In my area, the city council empties the rubbish bins once a week. We wheel them out to the road; the City of Monash empties them; we wheel them back to our houses and spend the rest of the week filling them up with hotdog packets. Then we repeat the cycle.
My neighbors paint their apartment numbers on their bins. That way they can make sure that each week they wheel out the same bin that they wheeled out the previous week. They have a history with their rubbish bin. Continue reading
When the Domain Tunnel opened in 2000, the state government set a temporary sixty kilometre an hour speed limit. Their caution seems prudent. Who knows how much the construction firm might’ve abridged basic safety to cut costs. But the explanation they proffered insulted all of us. They explained that Victorian motorists needed time to get used to driving through a tunnel. As if they thought that, finding no sky above our heads, we might flip out and slam on the brakes in traffic.
For weeks, they had run an advertising campaign instructing us just to drive like normal in the tunnel. Don’t get out of your car or try to turn around. Continue reading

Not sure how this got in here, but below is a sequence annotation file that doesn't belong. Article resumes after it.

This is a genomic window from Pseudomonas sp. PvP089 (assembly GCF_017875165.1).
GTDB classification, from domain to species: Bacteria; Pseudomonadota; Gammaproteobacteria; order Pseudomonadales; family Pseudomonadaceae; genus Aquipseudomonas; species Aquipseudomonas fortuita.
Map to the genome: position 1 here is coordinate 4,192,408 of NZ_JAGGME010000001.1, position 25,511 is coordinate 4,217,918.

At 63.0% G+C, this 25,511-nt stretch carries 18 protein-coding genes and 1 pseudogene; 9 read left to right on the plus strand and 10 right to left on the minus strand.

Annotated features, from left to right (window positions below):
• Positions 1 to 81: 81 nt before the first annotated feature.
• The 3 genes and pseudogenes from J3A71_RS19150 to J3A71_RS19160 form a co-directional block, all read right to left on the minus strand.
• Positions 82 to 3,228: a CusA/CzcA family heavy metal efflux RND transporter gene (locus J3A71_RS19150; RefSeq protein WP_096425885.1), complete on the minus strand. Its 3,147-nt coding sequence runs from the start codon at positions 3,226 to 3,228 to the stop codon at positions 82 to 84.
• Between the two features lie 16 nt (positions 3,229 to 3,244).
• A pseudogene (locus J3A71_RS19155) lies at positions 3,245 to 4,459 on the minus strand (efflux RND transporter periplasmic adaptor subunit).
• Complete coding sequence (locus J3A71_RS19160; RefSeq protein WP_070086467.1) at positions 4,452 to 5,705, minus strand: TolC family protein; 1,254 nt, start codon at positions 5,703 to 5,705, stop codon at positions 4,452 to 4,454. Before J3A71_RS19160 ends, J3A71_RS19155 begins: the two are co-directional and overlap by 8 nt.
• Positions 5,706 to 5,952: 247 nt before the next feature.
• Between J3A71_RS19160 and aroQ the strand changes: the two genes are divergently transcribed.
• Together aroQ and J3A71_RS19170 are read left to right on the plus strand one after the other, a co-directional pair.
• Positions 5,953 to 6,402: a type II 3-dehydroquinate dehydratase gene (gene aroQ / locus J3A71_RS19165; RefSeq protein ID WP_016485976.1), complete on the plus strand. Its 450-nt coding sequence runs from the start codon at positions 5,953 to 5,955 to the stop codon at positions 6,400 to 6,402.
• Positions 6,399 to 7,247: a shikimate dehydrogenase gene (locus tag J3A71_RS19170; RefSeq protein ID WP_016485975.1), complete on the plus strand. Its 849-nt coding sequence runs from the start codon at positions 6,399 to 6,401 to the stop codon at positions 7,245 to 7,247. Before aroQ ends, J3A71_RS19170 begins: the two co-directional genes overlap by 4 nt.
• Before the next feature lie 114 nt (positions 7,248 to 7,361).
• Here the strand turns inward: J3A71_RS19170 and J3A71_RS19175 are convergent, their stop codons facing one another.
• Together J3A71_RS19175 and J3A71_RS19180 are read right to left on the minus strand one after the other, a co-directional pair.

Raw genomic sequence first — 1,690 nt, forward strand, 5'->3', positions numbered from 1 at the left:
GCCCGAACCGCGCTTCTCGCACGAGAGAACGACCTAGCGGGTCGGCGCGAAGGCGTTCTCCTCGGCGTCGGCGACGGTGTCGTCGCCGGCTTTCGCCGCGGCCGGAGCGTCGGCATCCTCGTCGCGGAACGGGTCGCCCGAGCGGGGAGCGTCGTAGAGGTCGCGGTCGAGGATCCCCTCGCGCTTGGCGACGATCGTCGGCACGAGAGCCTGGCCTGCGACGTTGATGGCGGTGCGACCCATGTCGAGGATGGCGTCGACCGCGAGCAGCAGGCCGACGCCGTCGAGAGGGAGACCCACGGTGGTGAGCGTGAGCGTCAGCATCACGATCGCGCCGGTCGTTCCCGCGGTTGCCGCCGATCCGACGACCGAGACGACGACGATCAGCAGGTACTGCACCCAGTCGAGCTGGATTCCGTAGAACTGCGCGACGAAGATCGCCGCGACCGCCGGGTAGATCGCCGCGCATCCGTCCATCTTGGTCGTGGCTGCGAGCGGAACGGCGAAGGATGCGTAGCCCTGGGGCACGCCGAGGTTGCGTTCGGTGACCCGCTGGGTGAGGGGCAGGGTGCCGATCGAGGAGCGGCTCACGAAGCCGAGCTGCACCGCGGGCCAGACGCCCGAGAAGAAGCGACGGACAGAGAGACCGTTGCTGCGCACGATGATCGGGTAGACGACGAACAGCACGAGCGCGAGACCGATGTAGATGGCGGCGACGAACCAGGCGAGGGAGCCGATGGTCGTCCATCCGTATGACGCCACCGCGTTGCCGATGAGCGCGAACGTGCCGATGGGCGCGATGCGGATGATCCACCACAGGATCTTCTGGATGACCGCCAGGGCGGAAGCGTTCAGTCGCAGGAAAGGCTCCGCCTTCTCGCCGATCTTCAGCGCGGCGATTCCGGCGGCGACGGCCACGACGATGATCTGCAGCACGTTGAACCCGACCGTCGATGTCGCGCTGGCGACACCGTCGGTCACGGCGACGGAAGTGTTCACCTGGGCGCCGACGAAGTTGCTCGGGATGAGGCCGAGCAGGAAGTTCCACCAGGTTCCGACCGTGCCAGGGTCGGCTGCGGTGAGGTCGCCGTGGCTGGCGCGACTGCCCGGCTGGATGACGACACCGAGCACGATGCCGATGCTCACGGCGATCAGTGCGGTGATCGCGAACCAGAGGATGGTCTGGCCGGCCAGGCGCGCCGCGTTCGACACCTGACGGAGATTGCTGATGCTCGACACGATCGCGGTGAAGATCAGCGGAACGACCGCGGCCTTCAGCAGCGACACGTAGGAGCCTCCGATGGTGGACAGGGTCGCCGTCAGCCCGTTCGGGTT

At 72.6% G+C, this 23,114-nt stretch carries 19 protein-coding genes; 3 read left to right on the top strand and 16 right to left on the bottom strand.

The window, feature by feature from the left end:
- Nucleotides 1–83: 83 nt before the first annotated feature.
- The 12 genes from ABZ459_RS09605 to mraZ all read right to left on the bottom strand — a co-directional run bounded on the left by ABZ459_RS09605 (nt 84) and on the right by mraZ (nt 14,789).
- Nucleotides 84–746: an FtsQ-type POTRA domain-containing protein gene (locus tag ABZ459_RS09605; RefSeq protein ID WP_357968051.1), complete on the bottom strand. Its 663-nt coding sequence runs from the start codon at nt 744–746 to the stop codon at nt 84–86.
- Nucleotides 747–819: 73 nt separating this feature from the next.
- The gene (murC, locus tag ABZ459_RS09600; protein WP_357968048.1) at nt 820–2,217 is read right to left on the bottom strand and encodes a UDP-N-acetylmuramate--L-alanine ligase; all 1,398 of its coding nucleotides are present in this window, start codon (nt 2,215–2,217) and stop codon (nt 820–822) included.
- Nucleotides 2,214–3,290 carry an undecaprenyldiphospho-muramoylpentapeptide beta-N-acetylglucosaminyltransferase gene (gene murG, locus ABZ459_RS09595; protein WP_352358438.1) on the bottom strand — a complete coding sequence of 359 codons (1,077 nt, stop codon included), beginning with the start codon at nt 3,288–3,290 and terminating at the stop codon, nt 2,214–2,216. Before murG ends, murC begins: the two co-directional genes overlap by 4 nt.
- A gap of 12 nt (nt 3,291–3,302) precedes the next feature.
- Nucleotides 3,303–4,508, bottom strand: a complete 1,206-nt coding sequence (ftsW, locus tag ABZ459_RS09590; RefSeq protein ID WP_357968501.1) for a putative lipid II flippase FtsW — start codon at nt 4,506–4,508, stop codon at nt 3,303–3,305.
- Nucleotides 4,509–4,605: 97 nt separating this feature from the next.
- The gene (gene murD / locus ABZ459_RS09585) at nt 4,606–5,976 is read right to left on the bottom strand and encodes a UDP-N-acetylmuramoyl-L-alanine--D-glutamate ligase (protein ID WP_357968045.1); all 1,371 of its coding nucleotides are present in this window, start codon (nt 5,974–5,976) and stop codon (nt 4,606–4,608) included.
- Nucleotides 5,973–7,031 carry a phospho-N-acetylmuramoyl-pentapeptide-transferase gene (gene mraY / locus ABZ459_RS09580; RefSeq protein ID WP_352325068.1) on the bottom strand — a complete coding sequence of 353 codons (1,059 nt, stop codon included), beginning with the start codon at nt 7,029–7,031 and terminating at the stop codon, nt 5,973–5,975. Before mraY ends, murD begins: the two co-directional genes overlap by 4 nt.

J. R. R. and Christopher Tolkien
Mariner Books, August 2015
A thousand years on, the sharpness of Beowulf‘s images still strikes us. Longships cruise amid icy spray. A king stares with fear amid the riches of his hall. Then comes the fiend Grendel stalking across the moors. Tolkien’s translation weds to these visions the rhythm and grandeur of language that rumbles even as it exults, which rolls like the swells of the sea. Continue reading
White, Peter R. (Routledge, October 2008, ISBN 9780415445306)
When I started secondary school in the eighties Victorian schoolboys and schoolgirls could apply for a concession card that let them buy cheaper tickets on buses, trams and trains. To apply, you filled out a form with your details and glued a photograph of yourself over a rectangle they provided on the form. The railway clerk separated the section with your photograph along an official perforated line, stamped it, laminated it and gave it back to you as your concession card.
When I applied for mine, I glued the photograph on sideways (leaving a lot of space on either side of my head so it filled the rectangle). The railway clerk would have to decide if he faced a smart aleck schoolboy on a lark or an earnest imbecile who’d glued his picture on sideways through mental incapacity. Continue reading